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Terry O’Quinn’s character, John Locke, found new life on the island. After being confined to a wheelchair for many years, Locke regained the ability to walk upon waking up on the beach following Oceanic 815’s crash landing. Sticking with his character’s gung-ho attitude, O’Quinn walked nearly 12 miles a day to and from the set of Lost during filming.
Keaton, Fox and Hamm
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You either loved or hated Dr. Jack Shephard. The main protagonist of the series, Jack was ultimately played by Matthew Fox. However, Fox’s involvement only came after Michael Keaton turned down the role — citing his disdain to commit for the duration of the show. In addition to Keaton, Mad Men star Jon Hamm also auditioned for the pivotal role.
Built For Destruction
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Lost’s pilot episode will never be forgotten. Costing millions of dollars to produce, Lost left no stone unturned in creating a masterful episode. In fact, the set featuring Oceanic Flight 815 was the result of an arduous process. Production purchased a plane and flew it to Oahu — only to dismantle and rebuild said plane in order to create the show’s most memorable visual.
Leader Turned Outlaw
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As a result of Keaton turning down the role of Jack, multiple characters were affected. The original script called for Jack to meet a quick demise. In need of a leader, Kate Austen was intended to lead the survivors on the island. Instead, Jack lived and became the unquestioned (at least for a while) leader. Kate’s character was ultimately transformed into an outlaw.
For The Love Of Anagrams
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Lost was a show chock-full of mystery and subliminal messages. During the final episode of Season 3, Jack spends time at a funeral home called Hoffs/Drawlar. This doesn’t seem particularly notable — until you realize it is an anagram for “flash-forward.” The season ends with the show’s biggest twist up until that point. The audience learns that the episode’s events were set in the future.
A few years later, John Locke’s coffin is being transported in a van with the name Canton-Reiner written on the side. Out of the name Canton-Reiner, one can arrange the word “reincarnation.”
Andy Serkis’ Influence
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Although Andy Serkis had absolutely nothing to do with Lost, the time Dominic Monaghan spent with the famed motion-capture actor on the set of Lord of the Rings helped mold Monaghan’s portrayal of Charlie — a recovering heroin addict. After stumbling upon heroin in the jungle, Charlie is faced with an internal crisis. In an effort to evoke the proper emotion for the scene, Monaghan thought of Serkis’ performance as Gollum — a crazed and desperate figure in the Lord of the Rings universe.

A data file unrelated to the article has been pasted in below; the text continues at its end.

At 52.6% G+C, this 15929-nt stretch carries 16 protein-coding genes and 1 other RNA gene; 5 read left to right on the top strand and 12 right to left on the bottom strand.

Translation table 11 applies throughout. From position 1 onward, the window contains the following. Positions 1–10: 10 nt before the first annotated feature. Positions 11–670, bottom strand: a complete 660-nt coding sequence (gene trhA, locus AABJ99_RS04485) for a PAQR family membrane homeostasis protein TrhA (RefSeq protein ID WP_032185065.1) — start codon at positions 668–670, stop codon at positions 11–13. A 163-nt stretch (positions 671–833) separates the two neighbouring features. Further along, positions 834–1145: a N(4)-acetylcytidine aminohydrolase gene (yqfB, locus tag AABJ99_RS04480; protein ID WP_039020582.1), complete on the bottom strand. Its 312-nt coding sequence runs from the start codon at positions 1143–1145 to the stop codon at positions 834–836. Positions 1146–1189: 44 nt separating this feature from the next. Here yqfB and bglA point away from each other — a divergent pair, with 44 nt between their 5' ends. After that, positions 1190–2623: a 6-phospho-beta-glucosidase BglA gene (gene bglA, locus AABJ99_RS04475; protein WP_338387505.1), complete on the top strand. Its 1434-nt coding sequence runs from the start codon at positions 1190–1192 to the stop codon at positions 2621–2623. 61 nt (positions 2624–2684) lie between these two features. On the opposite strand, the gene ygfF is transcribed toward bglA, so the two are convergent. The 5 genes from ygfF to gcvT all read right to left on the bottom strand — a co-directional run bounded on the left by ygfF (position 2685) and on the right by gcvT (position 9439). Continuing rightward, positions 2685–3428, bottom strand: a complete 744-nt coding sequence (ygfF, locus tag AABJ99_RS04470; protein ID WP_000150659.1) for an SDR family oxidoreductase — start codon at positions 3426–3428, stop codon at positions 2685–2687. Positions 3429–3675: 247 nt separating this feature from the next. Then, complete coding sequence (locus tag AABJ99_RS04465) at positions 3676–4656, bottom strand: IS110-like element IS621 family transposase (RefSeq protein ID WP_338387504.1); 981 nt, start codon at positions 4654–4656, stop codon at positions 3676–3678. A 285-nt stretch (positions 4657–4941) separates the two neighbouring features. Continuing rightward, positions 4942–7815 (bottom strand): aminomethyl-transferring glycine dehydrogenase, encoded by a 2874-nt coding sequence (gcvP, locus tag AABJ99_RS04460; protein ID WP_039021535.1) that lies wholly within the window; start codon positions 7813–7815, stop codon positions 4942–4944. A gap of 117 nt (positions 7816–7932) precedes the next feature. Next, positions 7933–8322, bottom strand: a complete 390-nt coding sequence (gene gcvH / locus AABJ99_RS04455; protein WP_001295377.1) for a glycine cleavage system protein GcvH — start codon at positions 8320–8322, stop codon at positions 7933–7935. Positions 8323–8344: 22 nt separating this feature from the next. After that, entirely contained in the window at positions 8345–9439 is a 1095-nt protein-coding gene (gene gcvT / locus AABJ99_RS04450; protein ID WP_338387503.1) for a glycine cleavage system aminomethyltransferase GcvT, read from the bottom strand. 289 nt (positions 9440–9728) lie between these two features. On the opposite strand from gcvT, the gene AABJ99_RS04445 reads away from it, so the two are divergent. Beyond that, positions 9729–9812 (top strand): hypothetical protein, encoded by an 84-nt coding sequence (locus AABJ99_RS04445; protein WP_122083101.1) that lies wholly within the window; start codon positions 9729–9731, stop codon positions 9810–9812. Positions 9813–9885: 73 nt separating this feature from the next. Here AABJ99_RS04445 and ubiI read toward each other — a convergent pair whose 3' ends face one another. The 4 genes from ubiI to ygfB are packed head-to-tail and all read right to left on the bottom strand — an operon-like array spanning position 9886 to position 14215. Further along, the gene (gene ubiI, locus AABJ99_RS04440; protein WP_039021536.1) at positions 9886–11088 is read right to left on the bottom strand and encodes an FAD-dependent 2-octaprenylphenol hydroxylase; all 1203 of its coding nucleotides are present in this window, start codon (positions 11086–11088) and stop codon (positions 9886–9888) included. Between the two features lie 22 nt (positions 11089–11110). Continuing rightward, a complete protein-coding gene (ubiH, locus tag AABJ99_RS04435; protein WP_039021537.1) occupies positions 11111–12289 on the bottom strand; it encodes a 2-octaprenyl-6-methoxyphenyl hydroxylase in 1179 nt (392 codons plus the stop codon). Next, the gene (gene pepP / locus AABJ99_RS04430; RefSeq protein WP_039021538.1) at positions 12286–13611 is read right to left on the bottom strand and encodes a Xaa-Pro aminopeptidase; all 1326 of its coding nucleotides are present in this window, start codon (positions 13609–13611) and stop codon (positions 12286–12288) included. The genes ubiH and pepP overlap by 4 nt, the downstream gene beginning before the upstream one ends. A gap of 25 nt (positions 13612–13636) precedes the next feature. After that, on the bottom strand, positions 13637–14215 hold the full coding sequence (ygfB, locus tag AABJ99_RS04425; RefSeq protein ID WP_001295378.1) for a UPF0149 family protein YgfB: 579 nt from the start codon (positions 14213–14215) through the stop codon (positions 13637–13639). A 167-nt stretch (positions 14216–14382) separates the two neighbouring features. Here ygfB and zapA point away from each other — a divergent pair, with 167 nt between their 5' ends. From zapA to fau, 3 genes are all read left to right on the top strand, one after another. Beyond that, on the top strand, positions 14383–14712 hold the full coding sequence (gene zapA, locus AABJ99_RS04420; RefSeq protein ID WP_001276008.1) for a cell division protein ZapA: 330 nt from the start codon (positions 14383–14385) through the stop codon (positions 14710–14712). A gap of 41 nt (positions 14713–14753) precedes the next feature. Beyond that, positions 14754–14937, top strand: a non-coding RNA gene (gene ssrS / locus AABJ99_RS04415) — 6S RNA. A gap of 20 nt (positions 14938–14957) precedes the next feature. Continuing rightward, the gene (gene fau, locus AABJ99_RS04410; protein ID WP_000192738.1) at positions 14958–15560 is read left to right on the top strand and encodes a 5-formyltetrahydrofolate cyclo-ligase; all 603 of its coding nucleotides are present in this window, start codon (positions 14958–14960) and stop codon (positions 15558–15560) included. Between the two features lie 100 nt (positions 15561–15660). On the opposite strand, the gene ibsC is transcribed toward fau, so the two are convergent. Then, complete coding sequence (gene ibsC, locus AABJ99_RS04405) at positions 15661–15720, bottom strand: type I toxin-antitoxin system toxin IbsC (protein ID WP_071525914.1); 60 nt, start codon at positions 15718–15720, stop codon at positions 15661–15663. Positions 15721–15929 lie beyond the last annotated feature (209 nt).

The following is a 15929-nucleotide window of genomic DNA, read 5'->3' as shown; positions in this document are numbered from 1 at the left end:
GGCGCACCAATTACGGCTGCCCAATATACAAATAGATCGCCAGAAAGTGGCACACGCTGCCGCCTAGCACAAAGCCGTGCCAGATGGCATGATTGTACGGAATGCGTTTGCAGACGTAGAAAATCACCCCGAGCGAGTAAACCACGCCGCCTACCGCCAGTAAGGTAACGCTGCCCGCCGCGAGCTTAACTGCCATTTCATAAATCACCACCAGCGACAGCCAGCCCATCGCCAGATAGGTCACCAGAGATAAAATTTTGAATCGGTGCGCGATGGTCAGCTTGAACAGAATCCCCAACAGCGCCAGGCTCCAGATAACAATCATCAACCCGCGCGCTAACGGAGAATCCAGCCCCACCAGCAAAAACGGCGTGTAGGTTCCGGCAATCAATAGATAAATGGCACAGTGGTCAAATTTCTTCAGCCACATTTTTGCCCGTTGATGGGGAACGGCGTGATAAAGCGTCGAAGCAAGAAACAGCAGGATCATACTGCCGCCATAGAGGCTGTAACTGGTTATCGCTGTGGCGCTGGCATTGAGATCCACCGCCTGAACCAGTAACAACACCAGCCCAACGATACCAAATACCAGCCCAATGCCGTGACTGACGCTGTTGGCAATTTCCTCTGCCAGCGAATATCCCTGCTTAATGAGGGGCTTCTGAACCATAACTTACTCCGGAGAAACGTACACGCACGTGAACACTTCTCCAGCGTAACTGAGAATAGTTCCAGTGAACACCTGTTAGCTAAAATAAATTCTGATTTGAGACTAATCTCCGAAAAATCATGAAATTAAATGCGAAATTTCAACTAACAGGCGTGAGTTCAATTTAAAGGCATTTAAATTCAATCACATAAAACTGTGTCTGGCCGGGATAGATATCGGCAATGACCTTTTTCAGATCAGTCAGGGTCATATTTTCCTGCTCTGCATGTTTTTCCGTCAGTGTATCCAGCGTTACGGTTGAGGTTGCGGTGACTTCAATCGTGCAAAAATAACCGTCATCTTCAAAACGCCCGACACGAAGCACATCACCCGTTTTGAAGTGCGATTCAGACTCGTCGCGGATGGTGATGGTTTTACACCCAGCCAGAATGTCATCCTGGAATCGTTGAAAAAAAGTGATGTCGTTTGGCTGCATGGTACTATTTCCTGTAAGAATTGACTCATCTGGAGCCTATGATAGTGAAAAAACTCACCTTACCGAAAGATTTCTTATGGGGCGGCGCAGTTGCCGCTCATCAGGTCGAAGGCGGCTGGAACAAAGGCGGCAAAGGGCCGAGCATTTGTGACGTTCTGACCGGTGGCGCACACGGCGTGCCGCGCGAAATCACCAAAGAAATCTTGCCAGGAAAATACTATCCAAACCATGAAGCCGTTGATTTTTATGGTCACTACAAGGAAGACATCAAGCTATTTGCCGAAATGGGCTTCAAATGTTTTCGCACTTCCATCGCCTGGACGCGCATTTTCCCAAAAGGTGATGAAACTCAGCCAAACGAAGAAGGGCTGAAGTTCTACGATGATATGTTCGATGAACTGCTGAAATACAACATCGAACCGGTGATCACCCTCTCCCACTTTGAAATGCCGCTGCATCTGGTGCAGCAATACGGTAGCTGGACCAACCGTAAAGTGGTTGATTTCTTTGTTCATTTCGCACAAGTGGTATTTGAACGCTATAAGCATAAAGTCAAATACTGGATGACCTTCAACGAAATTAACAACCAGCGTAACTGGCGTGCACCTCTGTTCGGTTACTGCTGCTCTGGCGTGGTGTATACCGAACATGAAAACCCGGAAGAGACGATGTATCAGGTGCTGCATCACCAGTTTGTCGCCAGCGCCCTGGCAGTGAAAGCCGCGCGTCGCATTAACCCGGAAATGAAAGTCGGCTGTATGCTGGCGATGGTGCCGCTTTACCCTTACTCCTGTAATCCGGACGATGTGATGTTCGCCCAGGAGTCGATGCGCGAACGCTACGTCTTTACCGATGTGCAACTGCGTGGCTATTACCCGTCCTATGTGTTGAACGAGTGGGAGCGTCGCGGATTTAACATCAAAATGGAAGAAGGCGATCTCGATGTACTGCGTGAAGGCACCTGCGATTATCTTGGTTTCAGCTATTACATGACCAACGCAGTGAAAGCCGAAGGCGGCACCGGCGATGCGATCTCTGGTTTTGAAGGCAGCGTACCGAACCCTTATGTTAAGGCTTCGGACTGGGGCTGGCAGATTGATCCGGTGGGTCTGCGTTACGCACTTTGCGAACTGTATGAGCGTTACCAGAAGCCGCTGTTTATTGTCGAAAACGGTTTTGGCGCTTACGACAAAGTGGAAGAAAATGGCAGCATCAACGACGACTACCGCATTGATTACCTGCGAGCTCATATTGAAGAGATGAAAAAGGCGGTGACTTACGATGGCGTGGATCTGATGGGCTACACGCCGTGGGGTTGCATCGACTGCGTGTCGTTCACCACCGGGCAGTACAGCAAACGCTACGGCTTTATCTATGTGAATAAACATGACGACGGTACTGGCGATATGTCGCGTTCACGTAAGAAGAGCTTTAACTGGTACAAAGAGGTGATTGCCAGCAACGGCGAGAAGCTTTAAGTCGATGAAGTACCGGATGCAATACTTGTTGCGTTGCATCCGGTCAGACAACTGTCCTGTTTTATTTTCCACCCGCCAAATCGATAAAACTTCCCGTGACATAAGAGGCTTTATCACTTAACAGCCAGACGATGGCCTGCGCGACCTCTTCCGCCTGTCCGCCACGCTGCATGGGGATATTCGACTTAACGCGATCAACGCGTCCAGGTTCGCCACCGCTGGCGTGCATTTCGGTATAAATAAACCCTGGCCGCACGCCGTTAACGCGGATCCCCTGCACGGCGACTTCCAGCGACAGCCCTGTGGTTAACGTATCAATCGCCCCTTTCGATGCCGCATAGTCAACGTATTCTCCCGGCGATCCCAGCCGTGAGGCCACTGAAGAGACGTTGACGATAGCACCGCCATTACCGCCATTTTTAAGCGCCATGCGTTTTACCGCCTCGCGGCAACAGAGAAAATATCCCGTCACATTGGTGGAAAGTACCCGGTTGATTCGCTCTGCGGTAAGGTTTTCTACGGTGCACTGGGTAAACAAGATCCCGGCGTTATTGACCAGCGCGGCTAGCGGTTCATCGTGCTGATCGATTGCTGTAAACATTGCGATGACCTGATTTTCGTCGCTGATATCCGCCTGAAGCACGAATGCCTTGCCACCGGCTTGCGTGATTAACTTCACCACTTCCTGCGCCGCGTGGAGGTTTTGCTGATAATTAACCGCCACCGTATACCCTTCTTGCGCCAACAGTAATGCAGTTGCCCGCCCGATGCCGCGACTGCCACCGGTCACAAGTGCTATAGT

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Shooting on location — especially in a tropical setting — comes with the inherent risk of bad weather. According to Executive Producer Carlton Cuse, production was severely hindered due to 42 straight days of rain on the island of Oahu. While the rain certainly enhanced the intensity of certain scenes, six consecutive weeks of rain became a drag on the cast and crew.
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Sawyer enjoyed quite the dating life while stuck on the island. From his run-ins with Kate to his love affair with Juliet, Josh Holloway’s Sawyer had a way with the ladies. But instead of Juliet winning over “LaFleur”, there was nearly another lucky lady. Carlton Cuse and Damon Lindelof came close to pairing Sawyer and Shannon together. Thankfully, we all got to witness the terrific pairing of Sawyer and Juliet instead.
46 Million Eyes
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At the peak of its popularity, Lost was a ratings juggernaut. The most watched episode in series’ history was the Season 2 premier — Man of Science, Man of Faith. More than 23 million people watched the initial venture into the hatch. Although the viewership was never quite as high the rest of the way, Lost’s second season set the stage for a viewer-explosion in Season 3.
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Sawyer and Kate’s chemistry was undeniable. In the early seasons especially, scenes featuring both Holloway and Lilly were some of the best the show had to offer. In addition to affectionately calling Kate ‘Freckles’ on the show, Holloway liked the nickname so much that he stuck with it and referred to Lilly as ‘Freckles’ in real life as well.